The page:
Speaking of which, driving the Raptor is like nothing else I’ve experienced in a dual-cab ute.

    To start with, you sit much higher than in a Wildtrak, and the steering is more direct. The significantly wider track and corresponding body add-ons mean the Raptor pushes right to the edge of inner-city lanes, and there’s none of the unladen jittering from the rear suspension that afflicts more conventional dual-cab utes.

    No obstacle is too great for the Raptor in town. Speed bumps and rough roads just disappear under its wheels, no matter what speed you’re doing – the faster the better, in some cases. It feels indomitable in a way not even the Nissan Navara N-Trek Warrior can match.

    This incredible composure extends to rutted and corrugated gravel roads, where the Raptor can cover ground in a way its rivals just can’t match. Our week with the car this time around was mostly spent on the blacktop, but past experience has shown it’s staggeringly capable when the going gets tough.

    The car’s off-road bones do make compromise its performance in the city. The BF Goodrich tyres might dig into muddy tracks better than road-focused rubber, but the Raptor can struggle to put its power down on even light throttle inputs when the road is wet.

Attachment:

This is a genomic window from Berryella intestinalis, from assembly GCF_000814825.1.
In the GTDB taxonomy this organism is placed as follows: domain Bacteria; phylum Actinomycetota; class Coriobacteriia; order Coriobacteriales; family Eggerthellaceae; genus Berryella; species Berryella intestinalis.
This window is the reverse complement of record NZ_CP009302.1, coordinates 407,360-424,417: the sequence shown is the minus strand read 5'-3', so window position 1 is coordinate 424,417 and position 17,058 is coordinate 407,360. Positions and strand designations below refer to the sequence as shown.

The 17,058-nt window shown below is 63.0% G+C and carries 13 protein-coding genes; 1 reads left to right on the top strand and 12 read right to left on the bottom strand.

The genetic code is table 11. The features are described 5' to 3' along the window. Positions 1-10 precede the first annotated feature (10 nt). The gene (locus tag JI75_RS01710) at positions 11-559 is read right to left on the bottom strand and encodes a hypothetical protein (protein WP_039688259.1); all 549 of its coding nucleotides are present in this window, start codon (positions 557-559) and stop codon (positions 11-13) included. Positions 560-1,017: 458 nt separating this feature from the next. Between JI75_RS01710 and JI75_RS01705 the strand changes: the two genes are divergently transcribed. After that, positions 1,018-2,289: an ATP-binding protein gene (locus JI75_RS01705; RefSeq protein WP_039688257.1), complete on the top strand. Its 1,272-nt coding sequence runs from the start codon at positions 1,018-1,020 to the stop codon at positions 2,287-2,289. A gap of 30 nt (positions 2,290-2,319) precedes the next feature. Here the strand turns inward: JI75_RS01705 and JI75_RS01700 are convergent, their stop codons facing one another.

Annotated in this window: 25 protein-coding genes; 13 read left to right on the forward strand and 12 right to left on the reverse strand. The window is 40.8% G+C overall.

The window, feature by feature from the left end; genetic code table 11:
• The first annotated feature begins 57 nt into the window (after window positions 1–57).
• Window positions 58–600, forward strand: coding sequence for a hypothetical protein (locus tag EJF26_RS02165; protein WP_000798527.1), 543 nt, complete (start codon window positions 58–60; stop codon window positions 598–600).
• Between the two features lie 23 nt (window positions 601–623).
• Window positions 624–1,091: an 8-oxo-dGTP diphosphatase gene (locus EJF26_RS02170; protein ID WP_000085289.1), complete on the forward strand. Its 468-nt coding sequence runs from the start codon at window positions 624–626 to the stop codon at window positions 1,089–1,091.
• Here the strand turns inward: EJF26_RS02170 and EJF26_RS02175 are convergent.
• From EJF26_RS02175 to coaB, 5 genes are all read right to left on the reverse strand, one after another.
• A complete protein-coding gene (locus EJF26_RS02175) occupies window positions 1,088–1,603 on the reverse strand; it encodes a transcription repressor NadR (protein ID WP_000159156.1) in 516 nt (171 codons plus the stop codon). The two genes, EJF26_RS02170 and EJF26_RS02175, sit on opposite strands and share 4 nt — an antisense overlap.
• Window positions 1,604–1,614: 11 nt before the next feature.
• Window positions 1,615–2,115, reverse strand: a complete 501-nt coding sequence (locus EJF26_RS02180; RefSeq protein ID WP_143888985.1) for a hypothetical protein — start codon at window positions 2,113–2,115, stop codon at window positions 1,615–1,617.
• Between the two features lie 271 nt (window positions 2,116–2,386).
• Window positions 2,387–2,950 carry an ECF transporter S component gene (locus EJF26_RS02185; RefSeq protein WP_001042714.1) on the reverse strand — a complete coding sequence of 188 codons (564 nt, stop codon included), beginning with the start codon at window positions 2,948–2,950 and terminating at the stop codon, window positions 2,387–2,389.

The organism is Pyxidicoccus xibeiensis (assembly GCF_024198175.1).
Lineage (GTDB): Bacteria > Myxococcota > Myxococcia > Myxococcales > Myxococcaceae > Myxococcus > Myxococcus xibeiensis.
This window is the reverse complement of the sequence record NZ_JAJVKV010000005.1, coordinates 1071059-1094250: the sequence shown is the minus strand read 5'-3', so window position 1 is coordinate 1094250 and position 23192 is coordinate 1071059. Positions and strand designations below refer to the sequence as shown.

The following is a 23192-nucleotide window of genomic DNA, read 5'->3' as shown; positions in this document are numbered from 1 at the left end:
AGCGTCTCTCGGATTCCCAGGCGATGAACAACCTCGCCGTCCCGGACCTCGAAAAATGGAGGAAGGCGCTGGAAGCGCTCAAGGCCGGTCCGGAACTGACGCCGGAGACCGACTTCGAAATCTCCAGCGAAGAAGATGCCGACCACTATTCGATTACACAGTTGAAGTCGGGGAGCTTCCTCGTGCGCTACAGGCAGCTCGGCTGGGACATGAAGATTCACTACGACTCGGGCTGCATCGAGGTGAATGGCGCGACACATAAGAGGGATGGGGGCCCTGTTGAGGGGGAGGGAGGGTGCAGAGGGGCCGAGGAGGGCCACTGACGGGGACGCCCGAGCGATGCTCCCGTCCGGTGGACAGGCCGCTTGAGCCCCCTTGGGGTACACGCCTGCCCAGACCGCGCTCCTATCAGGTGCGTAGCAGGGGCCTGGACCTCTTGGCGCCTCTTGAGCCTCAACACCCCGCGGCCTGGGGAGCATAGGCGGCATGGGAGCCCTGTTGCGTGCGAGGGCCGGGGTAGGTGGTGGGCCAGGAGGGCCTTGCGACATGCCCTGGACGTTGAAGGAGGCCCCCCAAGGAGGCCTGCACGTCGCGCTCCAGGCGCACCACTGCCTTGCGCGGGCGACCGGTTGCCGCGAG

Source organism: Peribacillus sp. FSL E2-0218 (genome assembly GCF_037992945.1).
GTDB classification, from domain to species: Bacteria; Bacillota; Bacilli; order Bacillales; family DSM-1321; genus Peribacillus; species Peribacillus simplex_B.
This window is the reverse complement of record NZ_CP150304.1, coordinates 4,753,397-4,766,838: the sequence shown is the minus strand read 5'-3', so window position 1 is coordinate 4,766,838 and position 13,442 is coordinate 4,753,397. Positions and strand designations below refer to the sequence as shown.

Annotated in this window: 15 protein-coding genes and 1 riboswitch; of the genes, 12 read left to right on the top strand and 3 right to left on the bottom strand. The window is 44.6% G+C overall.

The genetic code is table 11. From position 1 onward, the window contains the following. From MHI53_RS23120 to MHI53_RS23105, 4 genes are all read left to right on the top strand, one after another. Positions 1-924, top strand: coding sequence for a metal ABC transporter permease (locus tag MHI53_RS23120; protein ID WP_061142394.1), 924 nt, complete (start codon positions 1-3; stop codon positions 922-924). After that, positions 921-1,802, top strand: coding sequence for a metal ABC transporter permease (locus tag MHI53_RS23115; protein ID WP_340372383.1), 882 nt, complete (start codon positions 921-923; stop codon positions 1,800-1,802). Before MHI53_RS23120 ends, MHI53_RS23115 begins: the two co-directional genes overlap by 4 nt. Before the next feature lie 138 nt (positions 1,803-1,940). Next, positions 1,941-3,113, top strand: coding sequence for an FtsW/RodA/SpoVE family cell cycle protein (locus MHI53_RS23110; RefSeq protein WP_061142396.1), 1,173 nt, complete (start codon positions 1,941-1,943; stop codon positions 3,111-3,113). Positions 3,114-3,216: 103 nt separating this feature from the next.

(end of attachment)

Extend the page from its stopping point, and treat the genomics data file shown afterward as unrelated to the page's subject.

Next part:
The next Raptor is expected to offer full-time all-wheel drive, and will be better for it. With bigger tread blocks than regular tyres, the BF Goodrich hoops are also noisier than those on the Wildtrak.

    Parking can be tricky with such a wide ute, and it’s tough to know where the front corners of the car are without front parking sensors.

    Load-lugging practicality has taken a hit in the transition from tradie-ready dual-cab to wannabe trophy truck. Payload is just 748kg, down more than 200kg on the Wildtrak, and the Raptor will only tow 2500kg braked. You also don’t get sports bars or a roll-top cover, despite those features being standard on lower-spec models.

    The fancy Fox suspension is to blame. Turns out balancing load-lugging ability with Baja-style capability isn’t possible.

    Then again, comparing the Raptor to regular utes isn’t really fair. Although it has a dual-cab body, it’s an enthusiast vehicle first and foremost.